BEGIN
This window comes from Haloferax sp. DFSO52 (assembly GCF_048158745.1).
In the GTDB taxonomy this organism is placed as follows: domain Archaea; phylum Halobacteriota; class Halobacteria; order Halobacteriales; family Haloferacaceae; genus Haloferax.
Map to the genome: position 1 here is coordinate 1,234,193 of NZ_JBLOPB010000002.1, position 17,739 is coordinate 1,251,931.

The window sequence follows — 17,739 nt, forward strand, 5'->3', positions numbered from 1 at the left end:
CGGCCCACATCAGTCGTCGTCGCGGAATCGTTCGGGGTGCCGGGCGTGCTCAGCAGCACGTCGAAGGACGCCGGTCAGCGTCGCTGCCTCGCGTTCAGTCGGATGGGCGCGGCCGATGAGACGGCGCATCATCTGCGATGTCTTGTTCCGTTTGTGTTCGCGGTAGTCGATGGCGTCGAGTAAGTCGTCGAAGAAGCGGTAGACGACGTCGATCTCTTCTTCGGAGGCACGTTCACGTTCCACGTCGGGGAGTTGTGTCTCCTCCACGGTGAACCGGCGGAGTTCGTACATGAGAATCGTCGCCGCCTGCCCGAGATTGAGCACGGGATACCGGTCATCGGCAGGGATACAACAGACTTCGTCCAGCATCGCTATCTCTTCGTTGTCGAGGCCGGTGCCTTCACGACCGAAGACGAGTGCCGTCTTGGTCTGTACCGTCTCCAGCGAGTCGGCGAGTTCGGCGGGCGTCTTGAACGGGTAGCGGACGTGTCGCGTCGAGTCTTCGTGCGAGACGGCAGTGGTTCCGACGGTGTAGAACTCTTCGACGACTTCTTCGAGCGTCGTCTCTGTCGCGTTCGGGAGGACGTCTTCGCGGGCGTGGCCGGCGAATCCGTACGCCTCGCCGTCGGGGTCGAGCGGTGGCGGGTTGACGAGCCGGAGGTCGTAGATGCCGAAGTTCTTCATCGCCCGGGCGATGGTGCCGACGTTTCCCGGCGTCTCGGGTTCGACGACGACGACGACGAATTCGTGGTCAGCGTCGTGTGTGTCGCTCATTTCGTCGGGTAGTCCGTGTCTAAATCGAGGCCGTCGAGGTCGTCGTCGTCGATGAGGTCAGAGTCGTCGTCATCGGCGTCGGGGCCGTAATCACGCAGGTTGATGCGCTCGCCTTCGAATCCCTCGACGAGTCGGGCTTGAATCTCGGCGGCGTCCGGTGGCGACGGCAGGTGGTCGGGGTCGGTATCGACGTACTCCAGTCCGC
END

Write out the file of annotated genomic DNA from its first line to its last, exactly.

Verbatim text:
This window comes from Haloferax sp. DFSO52 (assembly GCF_048158745.1).
In the GTDB taxonomy this organism is placed as follows: domain Archaea; phylum Halobacteriota; class Halobacteria; order Halobacteriales; family Haloferacaceae; genus Haloferax.
Map to the genome: position 1 here is coordinate 1,234,193 of NZ_JBLOPB010000002.1, position 17,739 is coordinate 1,251,931.

The window sequence follows — 17,739 nt, forward strand, 5'->3', positions numbered from 1 at the left end:
CGGCCCACATCAGTCGTCGTCGCGGAATCGTTCGGGGTGCCGGGCGTGCTCAGCAGCACGTCGAAGGACGCCGGTCAGCGTCGCTGCCTCGCGTTCAGTCGGATGGGCGCGGCCGATGAGACGGCGCATCATCTGCGATGTCTTGTTCCGTTTGTGTTCGCGGTAGTCGATGGCGTCGAGTAAGTCGTCGAAGAAGCGGTAGACGACGTCGATCTCTTCTTCGGAGGCACGTTCACGTTCCACGTCGGGGAGTTGTGTCTCCTCCACGGTGAACCGGCGGAGTTCGTACATGAGAATCGTCGCCGCCTGCCCGAGATTGAGCACGGGATACCGGTCATCGGCAGGGATACAACAGACTTCGTCCAGCATCGCTATCTCTTCGTTGTCGAGGCCGGTGCCTTCACGACCGAAGACGAGTGCCGTCTTGGTCTGTACCGTCTCCAGCGAGTCGGCGAGTTCGGCGGGCGTCTTGAACGGGTAGCGGACGTGTCGCGTCGAGTCTTCGTGCGAGACGGCAGTGGTTCCGACGGTGTAGAACTCTTCGACGACTTCTTCGAGCGTCGTCTCTGTCGCGTTCGGGAGGACGTCTTCGCGGGCGTGGCCGGCGAATCCGTACGCCTCGCCGTCGGGGTCGAGCGGTGGCGGGTTGACGAGCCGGAGGTCGTAGATGCCGAAGTTCTTCATCGCCCGGGCGATGGTGCCGACGTTTCCCGGCGTCTCGGGTTCGACGACGACGACGACGAATTCGTGGTCAGCGTCGTGTGTGTCGCTCATTTCGTCGGGTAGTCCGTGTCTAAATCGAGGCCGTCGAGGTCGTCGTCGTCGATGAGGTCAGAGTCGTCGTCATCGGCGTCGGGGCCGTAATCACGCAGGTTGATGCGCTCGCCTTCGAATCCCTCGACGAGTCGGGCTTGAATCTCGGCGGCGTCCGGTGGCGACGGCAGGTGGTCGGGGTCGGTATCGACGTACTCCAGTCCGC